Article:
19 Expectations about Finances Where there is respect, there is also transparency, which is a key element of happy marriages. There are no secrets about relevant matters in marriages based on mutual respect and transparency. Husbands and wives make all decisions about finances together, and both have access to all information. L. Whitney Clayton, April 2013 General Conference

20 Beliefs about Marriage  “Good marriages don’t have disagreements.”  “Getting married will solve all my problems.”  “Love means never having to say you’re sorry.”  “I will always be happy when I’m married.”  “I’ll kiss a frog and he’ll turn into a prince.”  “A good, righteous marriage never has disappointments or challenges.”  “My marriage will constantly be wonderfully, blissfully romantic.”  “We will always agree on parenting.”

21 Beliefs about Marriage  Challenge: These unrealistic beliefs are based on incorrect information and idealistic thinking. They are a leading cause of marital disillusionment.  They make you at risk for severe disillusionment in your marriage.  Solution: Expectations about marriage should be based on accurate beliefs and facts about marriage.

22 There seems to be a superstition among many thousands of our young [men and women] who hold hands and smooch in the drive-ins that marriage is a cottage surrounded by perpetual hollyhocks to which a perpetually young and handsome husband comes home to a perpetually young and [beautiful] wife. When the hollyhocks wither and boredom and bills appear the divorce courts are jammed. …

23 Anyone who imagines that bliss [in marriage] is normal is going to waste a lot of time running around shouting that he has been robbed. [The fact is] most putts don’t drop. Most beef is tough. Most children grow up to be just people. Most successful marriages require a high degree of mutual toleration. Most jobs are more often dull than otherwise…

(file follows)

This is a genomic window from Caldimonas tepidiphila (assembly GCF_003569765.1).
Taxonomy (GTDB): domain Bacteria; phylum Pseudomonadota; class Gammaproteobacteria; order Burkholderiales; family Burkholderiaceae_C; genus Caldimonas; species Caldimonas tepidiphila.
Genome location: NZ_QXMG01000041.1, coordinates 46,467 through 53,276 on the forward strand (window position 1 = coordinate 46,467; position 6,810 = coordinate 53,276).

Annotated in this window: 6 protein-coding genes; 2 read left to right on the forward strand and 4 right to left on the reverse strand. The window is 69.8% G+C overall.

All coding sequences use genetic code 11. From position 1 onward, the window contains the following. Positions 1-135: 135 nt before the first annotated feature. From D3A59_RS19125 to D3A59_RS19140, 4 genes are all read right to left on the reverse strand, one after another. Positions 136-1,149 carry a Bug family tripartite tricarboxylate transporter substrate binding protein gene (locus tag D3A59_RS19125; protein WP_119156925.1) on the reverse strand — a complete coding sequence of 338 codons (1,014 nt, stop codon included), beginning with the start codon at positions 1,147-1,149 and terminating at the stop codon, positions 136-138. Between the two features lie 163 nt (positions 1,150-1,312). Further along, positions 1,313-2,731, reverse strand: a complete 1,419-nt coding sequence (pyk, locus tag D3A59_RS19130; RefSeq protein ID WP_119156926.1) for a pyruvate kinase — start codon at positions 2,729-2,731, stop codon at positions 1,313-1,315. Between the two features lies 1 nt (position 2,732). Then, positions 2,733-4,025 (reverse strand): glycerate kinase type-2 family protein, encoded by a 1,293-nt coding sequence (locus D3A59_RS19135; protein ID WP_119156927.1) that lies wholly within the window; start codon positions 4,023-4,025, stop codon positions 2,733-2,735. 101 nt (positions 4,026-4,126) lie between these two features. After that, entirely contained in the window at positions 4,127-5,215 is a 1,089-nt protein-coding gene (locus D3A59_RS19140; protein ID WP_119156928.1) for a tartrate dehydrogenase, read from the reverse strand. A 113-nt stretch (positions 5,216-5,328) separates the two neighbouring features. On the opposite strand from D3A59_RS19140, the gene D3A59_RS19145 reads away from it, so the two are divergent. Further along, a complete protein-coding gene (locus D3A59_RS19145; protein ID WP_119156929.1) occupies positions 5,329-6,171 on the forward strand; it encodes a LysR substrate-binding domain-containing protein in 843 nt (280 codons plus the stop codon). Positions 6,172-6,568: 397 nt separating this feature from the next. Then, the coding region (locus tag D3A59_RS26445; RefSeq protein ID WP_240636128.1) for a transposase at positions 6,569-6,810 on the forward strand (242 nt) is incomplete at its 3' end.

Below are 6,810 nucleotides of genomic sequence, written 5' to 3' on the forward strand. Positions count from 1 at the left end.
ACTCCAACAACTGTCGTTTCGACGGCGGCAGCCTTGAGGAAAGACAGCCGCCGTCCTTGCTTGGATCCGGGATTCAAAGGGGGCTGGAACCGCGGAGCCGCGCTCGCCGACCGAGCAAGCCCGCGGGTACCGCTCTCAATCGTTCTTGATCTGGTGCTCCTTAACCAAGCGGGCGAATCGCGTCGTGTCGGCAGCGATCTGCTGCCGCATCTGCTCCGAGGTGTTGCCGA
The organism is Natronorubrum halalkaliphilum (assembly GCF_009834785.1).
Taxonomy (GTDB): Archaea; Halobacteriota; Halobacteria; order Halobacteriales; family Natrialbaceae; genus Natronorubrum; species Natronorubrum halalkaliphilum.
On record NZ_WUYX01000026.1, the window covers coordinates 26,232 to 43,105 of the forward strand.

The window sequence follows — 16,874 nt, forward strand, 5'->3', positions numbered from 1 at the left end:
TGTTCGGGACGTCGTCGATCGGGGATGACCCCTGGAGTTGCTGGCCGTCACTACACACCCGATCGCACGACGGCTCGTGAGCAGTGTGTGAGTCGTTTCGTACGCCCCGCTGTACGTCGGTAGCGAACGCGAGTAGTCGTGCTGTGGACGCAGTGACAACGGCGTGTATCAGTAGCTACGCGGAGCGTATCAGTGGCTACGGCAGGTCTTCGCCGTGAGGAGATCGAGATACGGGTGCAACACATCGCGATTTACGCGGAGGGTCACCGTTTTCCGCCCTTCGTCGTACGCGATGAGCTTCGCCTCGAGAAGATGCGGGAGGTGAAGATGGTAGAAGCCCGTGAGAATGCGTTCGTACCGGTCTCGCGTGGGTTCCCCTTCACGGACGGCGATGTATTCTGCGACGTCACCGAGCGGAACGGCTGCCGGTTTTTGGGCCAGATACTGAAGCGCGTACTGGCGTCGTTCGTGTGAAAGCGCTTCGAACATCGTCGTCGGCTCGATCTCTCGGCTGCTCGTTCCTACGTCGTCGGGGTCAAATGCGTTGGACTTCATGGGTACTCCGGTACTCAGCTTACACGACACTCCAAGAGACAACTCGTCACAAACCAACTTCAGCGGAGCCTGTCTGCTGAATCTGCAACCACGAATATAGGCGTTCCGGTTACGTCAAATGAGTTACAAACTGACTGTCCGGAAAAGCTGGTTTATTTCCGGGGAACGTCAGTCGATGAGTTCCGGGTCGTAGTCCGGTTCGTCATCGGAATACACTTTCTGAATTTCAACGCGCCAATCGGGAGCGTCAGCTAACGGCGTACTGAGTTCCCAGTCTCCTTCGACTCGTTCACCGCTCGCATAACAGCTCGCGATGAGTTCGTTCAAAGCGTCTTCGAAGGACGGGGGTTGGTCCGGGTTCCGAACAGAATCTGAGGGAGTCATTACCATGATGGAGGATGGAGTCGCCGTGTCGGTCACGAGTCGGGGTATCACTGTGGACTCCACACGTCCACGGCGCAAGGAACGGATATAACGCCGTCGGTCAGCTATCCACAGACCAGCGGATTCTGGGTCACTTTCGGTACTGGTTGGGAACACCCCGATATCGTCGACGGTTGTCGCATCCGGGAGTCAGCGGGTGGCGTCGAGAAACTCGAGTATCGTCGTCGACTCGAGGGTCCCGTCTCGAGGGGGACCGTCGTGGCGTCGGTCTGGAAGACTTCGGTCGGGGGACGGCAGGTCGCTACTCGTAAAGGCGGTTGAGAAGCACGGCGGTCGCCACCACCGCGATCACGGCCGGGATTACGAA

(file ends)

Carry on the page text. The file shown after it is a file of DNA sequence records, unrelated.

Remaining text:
24 Life is like an old-time rail journey— delays, sidetracks, smoke, dust, cinders and jolts, interspersed only occasionally by beautiful vistas and thrilling bursts of speed. The trick is to thank the Lord for letting you have the ride. Gordon B. Hinckley, quoting Jenkins Lloyd Jones, Ensign, Mar. 1997, p. 60

25 Gender Differences in Marital Expectations  Women think more than men about expectations. They spend more time in “relationship reflection”.  Women’s behavior is more consistent with expectations.  Women become more upset when expectations aren’t met.

26 Where do expectations come from?  Parents and families-of-origin  Previous Relationships  Television and movies  Gospel teachings

27 What do you do about expectations?  Be aware of your own expectations.  Develop reasonable expectations based on accurate information.  Be clear about your expectations.  Communicate each other’s expectations. Negotiate joint expectations.